Not surprisingly and especially when considering its sales success, the 280ZX became an extremely popular subject in the world of diecast cars with many companies producing miniatures. In fact, it's somewhat more interesting to note which model car companies didn't make ZXs than to seek out those that did. With that in mind, let's survey the ZX in 1:64 scale.

Although Tomica has often been overlooked by collectors outside of the Orient due to it's focus on Japanese cars, certain models it has produced are widely coveted. Among Tomy's most popular miniatures are any of the Nissan Z cars, including its outstanding 280ZX. Perhaps the most accurate small scale model of this car ever produced, the Tomica ZX has opening doors, perfectly sized wheels and, as with all Tomicas, excellent paint work. While collectors quickly grab up the standard road-going version of this model, a rarer variation wearing a roof-mounted light bar and decorated in the standard Japanese police livery of black and white occasionally turns up to add a little more variety to a ZX collection.

By the late 1970s, skyrocketing production costs in England were sinking Matchbox's parent company of Lesney into a morass financial difficulty that eventually forced it to commission Universal to produce several of its models in Hong Kong. Among the Hong Kong Matchbox cars was a set of four Japanese sporting cars that included the new 280ZX from Nissan. The model captured the low-slung look of the ZX quite well and even the model's nose (a difficult aspect of the car to recreate in miniature) was almost perfect. Featuring opening doors and a nicely detailed interior, the model's quality of construction and paint work easily rivaled that of English-made Matchboxes and perhaps even exceeded them.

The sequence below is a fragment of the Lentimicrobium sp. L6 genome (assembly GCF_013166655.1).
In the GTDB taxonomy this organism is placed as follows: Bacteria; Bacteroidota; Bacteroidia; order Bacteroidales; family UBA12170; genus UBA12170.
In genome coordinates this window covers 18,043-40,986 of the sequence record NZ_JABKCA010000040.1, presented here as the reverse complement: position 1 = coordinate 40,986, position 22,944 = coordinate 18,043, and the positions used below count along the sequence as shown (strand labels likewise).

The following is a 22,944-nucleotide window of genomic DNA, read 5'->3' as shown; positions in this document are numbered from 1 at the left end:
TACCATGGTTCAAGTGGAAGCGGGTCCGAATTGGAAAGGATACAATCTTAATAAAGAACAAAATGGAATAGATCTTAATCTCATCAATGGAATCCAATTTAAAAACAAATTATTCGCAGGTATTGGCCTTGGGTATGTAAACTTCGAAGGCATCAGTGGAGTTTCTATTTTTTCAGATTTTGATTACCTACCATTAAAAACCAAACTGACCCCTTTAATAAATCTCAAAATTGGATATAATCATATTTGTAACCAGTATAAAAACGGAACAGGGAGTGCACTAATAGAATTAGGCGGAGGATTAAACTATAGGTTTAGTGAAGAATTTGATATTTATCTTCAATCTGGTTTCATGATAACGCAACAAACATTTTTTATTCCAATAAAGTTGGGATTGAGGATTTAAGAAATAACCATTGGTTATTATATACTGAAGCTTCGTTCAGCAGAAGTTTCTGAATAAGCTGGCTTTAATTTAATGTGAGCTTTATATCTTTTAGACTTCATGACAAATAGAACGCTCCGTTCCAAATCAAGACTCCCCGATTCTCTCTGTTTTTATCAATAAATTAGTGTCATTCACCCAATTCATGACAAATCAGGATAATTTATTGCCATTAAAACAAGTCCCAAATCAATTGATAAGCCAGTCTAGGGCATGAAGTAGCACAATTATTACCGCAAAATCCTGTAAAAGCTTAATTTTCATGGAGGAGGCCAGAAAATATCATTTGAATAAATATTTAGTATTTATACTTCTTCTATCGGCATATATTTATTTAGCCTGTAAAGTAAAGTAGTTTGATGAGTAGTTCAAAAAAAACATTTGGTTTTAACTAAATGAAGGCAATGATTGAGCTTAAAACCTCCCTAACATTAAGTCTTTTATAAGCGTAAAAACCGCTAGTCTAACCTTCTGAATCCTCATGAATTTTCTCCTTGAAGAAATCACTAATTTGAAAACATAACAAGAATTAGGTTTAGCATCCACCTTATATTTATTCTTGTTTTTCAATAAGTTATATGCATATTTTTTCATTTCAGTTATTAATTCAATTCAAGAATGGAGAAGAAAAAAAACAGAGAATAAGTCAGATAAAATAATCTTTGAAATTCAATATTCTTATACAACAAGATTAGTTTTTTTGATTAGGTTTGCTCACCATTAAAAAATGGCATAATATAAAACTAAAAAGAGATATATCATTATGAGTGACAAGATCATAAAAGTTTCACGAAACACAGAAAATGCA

In an interesting twist of fate, Universal acquired the troubled Lesney's assets and completely took over the production of Matchbox toys. In 1983, an entirely new casting of the 280ZX appeared under the Matchbox name and while it may superficially look the same as the old casting, this new model was based on the 280ZX 2+2 as opposed to the earlier 2-seater. As with its predecessor, the new model featured opening doors yet was unfortunately plagued by a variety of accuracy problems including oversized wheels, overly wide tracks and a high-off-the-ground stance that would have been more appropriate for a rally car.

Also suffering from the same "rally car" affliction is Yatming's 280ZX. Otherwise a nice model with a well-sculpted interior and opening doors, this model is often found in garish paint schemes that do little to enhance the miniature's generally good lines. Earlier versions seem to have the most reserved paint work than later versions; however, later versions did acquire smaller diameter wheels which help to somewhat alleviate the "jacked up" appearance of the earlier models.

Usually associated with the Walgreens drugstore chain they are sold at, the Speed Wheels brand consists of mostly pirated castings based on a number of other manufacturer's models. However, some Speed Wheels castings appear to be made using dies retired by other companies. One such example of this is Speed Wheels' 280ZX which seems to be a discarded Yatming (Editor's note: Perhaps a Tomica copy?).